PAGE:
The time is long past for us to abandon this construct, particularly now as we noted earlier, when mass media, especially newspapers, are rapidly declining in their power and influence. The skills of journalistic discovery and writing remain extremely vital. We need to consider a new model to bring them to bear on all of our institutions’ critical communications channels.

    It is so easy to be taken for granted on your campus, isn’t it? You have the talent and skill to remedy that. To do this, take a lesson from our friends at public relations agencies, absolute geniuses at getting max credit for everything they do. Tie your strategic public relations program to the strategic plan of your institution. Organize or re-organize to achieve that plan and abandon history and tradition as a basis for your blueprint. Create a comprehensive public relations program that encompasses what I call integrated public relations and take charge of the marketing function. Become the lords of quality and consistency at your college or university. Act on your world. Don’t let the world act on you.

    I have been blessed to be in a profession I have loved these many years. I can honestly say I have never had a day when I did not want to go to work in the morning. I hope you share that feeling.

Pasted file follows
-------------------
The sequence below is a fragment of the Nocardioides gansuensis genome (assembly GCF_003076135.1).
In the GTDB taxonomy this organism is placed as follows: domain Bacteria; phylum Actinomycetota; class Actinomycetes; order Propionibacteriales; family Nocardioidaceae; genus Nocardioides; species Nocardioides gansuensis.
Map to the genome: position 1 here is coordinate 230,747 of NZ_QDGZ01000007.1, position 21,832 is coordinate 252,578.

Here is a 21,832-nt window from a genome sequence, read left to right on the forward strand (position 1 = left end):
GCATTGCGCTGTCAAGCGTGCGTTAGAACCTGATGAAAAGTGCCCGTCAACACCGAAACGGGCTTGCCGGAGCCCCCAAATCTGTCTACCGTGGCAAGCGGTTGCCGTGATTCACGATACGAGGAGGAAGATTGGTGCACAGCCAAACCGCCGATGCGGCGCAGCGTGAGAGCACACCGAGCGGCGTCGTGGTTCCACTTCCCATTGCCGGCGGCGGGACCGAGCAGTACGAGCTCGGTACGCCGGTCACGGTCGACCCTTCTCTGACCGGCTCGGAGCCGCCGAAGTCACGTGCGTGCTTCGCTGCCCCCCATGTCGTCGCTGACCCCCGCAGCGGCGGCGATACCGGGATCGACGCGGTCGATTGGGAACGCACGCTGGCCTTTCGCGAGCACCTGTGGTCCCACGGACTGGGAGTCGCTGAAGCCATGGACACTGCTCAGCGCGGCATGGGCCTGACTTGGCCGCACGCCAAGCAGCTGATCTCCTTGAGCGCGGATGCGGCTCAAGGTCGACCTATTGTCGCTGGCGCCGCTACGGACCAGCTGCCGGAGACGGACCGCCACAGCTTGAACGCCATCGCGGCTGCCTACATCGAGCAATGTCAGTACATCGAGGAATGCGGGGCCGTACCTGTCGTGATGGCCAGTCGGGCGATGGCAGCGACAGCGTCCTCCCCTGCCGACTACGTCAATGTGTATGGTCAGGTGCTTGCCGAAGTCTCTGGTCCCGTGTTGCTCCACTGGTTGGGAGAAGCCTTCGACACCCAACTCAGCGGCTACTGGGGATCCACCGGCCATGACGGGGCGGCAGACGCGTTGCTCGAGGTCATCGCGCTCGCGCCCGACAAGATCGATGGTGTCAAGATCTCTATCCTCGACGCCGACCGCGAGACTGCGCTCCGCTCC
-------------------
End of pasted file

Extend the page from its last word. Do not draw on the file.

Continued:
A decade ago, when I decided to leave Pennsylvania for the foreign country of Texas I had been offered at the same time the position of president of a public relations agency. The potential money was hugely appealing. But I turned it down. What was I thinking? Well, I was thinking that public relations for higher education feels right to me. It is part of my DNA. These colleges and universities we represent are absolutely essential and critical to changing our world for the better. I was thinking higher education is a cause worth devoting my life to. I hope you share that feeling, too.